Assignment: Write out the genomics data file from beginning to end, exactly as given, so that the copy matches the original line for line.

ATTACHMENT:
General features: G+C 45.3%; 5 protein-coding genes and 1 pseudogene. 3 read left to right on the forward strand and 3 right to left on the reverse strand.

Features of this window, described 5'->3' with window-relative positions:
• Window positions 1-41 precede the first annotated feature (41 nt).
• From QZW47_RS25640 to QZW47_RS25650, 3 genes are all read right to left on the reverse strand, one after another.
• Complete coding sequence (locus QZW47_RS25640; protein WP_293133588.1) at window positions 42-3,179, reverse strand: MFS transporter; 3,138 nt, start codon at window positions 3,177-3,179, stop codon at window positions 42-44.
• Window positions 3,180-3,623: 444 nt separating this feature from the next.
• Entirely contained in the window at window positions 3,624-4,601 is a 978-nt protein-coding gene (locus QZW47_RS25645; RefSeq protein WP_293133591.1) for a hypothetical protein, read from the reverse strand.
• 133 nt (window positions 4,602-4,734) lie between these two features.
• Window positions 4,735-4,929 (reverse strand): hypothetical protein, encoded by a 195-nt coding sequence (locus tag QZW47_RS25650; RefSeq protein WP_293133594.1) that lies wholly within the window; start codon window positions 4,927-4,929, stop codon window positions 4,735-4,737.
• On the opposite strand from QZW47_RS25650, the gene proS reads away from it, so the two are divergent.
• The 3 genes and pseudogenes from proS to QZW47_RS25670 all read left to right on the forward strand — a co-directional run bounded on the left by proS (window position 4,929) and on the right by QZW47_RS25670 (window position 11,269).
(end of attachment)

General features: G+C 45.3%; 5 protein-coding genes and 1 pseudogene. 3 read left to right on the forward strand and 3 right to left on the reverse strand.

Features of this window, described 5'->3' with window-relative positions:
• Window positions 1-41 precede the first annotated feature (41 nt).
• From QZW47_RS25640 to QZW47_RS25650, 3 genes are all read right to left on the reverse strand, one after another.
• Complete coding sequence (locus QZW47_RS25640; protein WP_293133588.1) at window positions 42-3,179, reverse strand: MFS transporter; 3,138 nt, start codon at window positions 3,177-3,179, stop codon at window positions 42-44.
• Window positions 3,180-3,623: 444 nt separating this feature from the next.
• Entirely contained in the window at window positions 3,624-4,601 is a 978-nt protein-coding gene (locus QZW47_RS25645; RefSeq protein WP_293133591.1) for a hypothetical protein, read from the reverse strand.
• 133 nt (window positions 4,602-4,734) lie between these two features.
• Window positions 4,735-4,929 (reverse strand): hypothetical protein, encoded by a 195-nt coding sequence (locus tag QZW47_RS25650; RefSeq protein WP_293133594.1) that lies wholly within the window; start codon window positions 4,927-4,929, stop codon window positions 4,735-4,737.
• On the opposite strand from QZW47_RS25650, the gene proS reads away from it, so the two are divergent.
• The 3 genes and pseudogenes from proS to QZW47_RS25670 all read left to right on the forward strand — a co-directional run bounded on the left by proS (window position 4,929) and on the right by QZW47_RS25670 (window position 11,269).